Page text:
He can't breath. His mouth is open and his eyes are tight squeezed and agony pours from him in rivers but he can't make a sound. His brother sneaks in behind him as I pull him against me and try to hush the heaving and get to the reason. "It was ballet gone bad," I'm told. "He was twirling and twirling and he lost control and fell."
The skin of his side is rent down to a gauzy sheer, such thin derma left from this dancing assault. Blood swells beneath and oozes out in small bubbles where it can find passage through the dam - as fine as pantyhose.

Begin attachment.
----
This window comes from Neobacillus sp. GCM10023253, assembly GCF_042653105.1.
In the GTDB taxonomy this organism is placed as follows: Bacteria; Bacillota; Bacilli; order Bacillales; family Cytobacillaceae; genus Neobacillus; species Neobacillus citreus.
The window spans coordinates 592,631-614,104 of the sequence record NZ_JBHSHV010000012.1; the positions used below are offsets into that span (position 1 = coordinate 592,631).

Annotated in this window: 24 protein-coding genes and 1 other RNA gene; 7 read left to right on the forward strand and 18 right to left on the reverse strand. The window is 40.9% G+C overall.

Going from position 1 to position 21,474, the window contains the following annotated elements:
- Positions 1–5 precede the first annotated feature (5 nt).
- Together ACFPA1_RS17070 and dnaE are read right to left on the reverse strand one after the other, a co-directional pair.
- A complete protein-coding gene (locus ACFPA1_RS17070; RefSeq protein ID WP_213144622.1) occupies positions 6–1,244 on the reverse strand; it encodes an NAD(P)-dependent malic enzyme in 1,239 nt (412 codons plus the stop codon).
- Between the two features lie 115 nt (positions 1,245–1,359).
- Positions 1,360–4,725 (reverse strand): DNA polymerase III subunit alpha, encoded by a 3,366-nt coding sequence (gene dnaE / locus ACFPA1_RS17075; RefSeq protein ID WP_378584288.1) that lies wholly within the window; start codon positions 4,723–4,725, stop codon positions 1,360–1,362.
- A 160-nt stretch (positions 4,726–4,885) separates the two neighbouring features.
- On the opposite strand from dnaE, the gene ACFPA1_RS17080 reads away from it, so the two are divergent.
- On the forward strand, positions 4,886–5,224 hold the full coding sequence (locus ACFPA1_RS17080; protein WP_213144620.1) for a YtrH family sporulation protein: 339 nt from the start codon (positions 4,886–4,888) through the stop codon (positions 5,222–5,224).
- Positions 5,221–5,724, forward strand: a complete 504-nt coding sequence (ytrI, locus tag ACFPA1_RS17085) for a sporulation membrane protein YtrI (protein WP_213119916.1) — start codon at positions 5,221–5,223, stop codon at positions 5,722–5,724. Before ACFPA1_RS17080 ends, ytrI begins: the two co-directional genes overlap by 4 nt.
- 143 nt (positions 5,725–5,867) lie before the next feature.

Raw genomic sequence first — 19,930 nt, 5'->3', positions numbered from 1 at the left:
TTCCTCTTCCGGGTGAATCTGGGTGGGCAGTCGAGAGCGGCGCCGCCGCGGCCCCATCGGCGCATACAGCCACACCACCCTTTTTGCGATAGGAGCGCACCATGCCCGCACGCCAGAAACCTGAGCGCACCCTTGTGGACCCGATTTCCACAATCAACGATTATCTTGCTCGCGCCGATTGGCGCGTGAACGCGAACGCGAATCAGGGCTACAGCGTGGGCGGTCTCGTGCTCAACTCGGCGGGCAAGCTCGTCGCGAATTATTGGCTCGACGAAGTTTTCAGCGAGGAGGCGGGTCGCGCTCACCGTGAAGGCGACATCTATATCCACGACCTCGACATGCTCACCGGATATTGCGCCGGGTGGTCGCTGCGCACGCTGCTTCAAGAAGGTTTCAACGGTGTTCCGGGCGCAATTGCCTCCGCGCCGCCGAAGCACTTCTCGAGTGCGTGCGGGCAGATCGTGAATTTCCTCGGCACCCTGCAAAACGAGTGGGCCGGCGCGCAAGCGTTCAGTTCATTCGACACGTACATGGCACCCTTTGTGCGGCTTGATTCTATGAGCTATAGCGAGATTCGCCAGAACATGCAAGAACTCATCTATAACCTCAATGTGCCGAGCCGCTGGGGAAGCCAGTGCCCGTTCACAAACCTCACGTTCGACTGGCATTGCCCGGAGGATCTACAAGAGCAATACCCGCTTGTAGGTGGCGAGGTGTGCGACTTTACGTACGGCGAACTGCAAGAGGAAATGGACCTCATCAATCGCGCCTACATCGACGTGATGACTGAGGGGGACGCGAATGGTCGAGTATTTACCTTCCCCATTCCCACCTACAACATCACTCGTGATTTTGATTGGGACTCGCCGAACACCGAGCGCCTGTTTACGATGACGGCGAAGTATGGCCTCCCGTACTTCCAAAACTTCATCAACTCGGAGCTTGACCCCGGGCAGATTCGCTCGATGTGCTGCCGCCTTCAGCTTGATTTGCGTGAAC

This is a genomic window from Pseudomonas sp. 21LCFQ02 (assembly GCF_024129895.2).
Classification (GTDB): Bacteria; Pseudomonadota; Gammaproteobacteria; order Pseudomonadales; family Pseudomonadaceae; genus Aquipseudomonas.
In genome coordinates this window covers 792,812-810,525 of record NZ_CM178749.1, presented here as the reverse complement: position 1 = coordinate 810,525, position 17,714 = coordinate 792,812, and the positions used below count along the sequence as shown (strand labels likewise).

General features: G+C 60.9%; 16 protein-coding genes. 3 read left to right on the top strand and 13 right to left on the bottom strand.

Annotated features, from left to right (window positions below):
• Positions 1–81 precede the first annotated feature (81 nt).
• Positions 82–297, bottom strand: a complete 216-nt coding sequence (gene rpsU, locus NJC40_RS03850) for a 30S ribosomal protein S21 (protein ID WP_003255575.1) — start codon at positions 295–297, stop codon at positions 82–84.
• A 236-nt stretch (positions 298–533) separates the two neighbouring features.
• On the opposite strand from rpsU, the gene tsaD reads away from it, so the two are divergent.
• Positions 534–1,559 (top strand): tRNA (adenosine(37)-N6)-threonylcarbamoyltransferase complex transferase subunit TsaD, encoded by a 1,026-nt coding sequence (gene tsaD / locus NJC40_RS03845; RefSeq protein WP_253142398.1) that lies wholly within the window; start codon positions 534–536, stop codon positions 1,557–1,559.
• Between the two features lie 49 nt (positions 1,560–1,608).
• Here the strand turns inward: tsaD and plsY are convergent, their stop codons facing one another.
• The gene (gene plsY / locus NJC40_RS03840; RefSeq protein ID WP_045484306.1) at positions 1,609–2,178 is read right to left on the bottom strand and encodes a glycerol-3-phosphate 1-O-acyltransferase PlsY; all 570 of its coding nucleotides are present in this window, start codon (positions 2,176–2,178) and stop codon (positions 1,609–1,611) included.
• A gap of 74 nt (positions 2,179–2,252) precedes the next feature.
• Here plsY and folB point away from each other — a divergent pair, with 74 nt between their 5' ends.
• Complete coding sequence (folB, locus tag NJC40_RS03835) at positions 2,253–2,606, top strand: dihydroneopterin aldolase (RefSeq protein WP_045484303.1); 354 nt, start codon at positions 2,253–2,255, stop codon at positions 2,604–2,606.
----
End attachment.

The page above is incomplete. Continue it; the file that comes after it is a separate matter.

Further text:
He finds his breath but there is fire on his flank and his pain is a cacophony of sobbing and snot.
I guide him downstairs and tend his wound with mother-fingers and Transformers bandages and I take him back to his bed and tuck him in and whisper my love and how maybe ballet isn't in his future.
Not ten minutes later, brother and sister already sound asleep, he creeps along the groaning stairs to find me on the couch and he tucks himself under my arm and leans his head against my chest and cries into my sweatshirt until his own sleep steals the pain of the bedtime dancing.